Bigger Barn, Elmer, New Jersey
Then he told them a parable. “There was a rich man whose land produced a bountiful harvest. He asked himself, ‘What shall I do, for I do not have space to store my harvest?’
And he said, ‘This is what I shall do: I shall tear down my barns and build larger ones.
There I shall store all my grain and other goods and I shall say to myself, “Now as for you, you have so many good things stored up for many years, rest, eat, drink, be merry!”
But God said to him, ‘You fool, this night your life will be demanded of you; and the things you have prepared, to whom will they belong?’
Thus will it be for the one who stores up treasure for himself but is not rich in what matters to God.” (Luke 12:16-21)
One of my favorite Instagram hashtags is #ipulledoverforthis. There is something almost mystical in seeing a photograph before it's taken.
I photographed this barn six years before Instagram launched. The hashtag fits perfectly, though. How could I not pull over to take this picture?
Some months later, I decided to photograph it again. When I got there I stared in silence. It was gone. Not a board or a shingle left, just a large patch of earth, scraped clean.
Whenever I see an abandoned or derelict building, I imagine the owner and family standing at a distance and beaming with pride on the day of its completion. Someone must have had a tremendous feeling of accomplishment on the day this barn was finished.
Yet, today, all that remains of this titanic accomplishment is a patch of earth, the same earth to which the builder and the owner are probably consigned as well.
There's nothing wrong with taking pride in work well done. There’s nothing wrong with striving for bigger and better things. The man in the parable is deemed a fool not for being rich or for building bigger barns but for being self-centered.
It’s all about perspective.
The rich man had a flawed and narrow outlook. If one's outlook is broader, there is a place for pride. Such a perspective must not only see the accomplishment but also a realistic vision of its place in life and its effect on others. Such a vision paradoxically produces pride wrapped in humility. After all, humility is nothing more than the result of being realistic.
A true example. I retired from the Army as a lieutenant colonel. At the apex of my career I had all the perks of my rank. I was an important person and had a few medals on my chest prove it.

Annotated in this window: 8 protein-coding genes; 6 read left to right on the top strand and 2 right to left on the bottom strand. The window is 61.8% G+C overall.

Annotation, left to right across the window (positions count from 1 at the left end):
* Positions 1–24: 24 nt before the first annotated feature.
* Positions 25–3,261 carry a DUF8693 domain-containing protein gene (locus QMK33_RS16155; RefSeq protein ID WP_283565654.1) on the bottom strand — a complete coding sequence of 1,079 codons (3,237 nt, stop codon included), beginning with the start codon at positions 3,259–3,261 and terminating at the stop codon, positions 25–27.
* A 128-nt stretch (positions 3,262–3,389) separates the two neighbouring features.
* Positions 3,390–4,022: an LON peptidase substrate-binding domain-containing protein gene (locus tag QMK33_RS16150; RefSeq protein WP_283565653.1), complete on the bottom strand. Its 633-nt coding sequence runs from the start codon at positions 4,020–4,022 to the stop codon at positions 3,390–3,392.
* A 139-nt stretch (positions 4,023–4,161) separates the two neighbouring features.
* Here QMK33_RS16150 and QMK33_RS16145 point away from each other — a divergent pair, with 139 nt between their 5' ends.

Today, if I went back to my last duty post, I could not get in the front gate. The fact that I once was important on the other side of that gate counts for nothing. (I would have to root around in the attic to find the medals.)
It's fine to strive to build a bigger barn and to be proud of it, as long as I also realize that someday neither the barn nor I will be as significant as we are today.
This outlook need not be as depressing as it sounds. It is actually quite liberating. The point of the parable is not the death of the rich man but the joy and contentment of those who live their lives with a view wide enough to include people and things that are important beyond themselves.
It seems to me that these days, more than ever, we need a vision of our lives that includes others, especially the marginalized, the poor, the lonely, and the vulnerable.
So go ahead. Build a bigger barn. And when you've done so, look at it with pride. But look widely enough to see those in need and far enough to see the ultimate end of the barn. And while you're at it, consider sharing some of that bounty rather than storing it away.
Including what truly matters in our vision, caring for all, especially those who need us most, will, as Maximus Decimus Meridius says, echo in eternity. The barn, as impressive as it is, will eventually fade away.
(c) 2017 Larry Pizzi
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50 years of photographs and 35 years of keeping a commonplace book.
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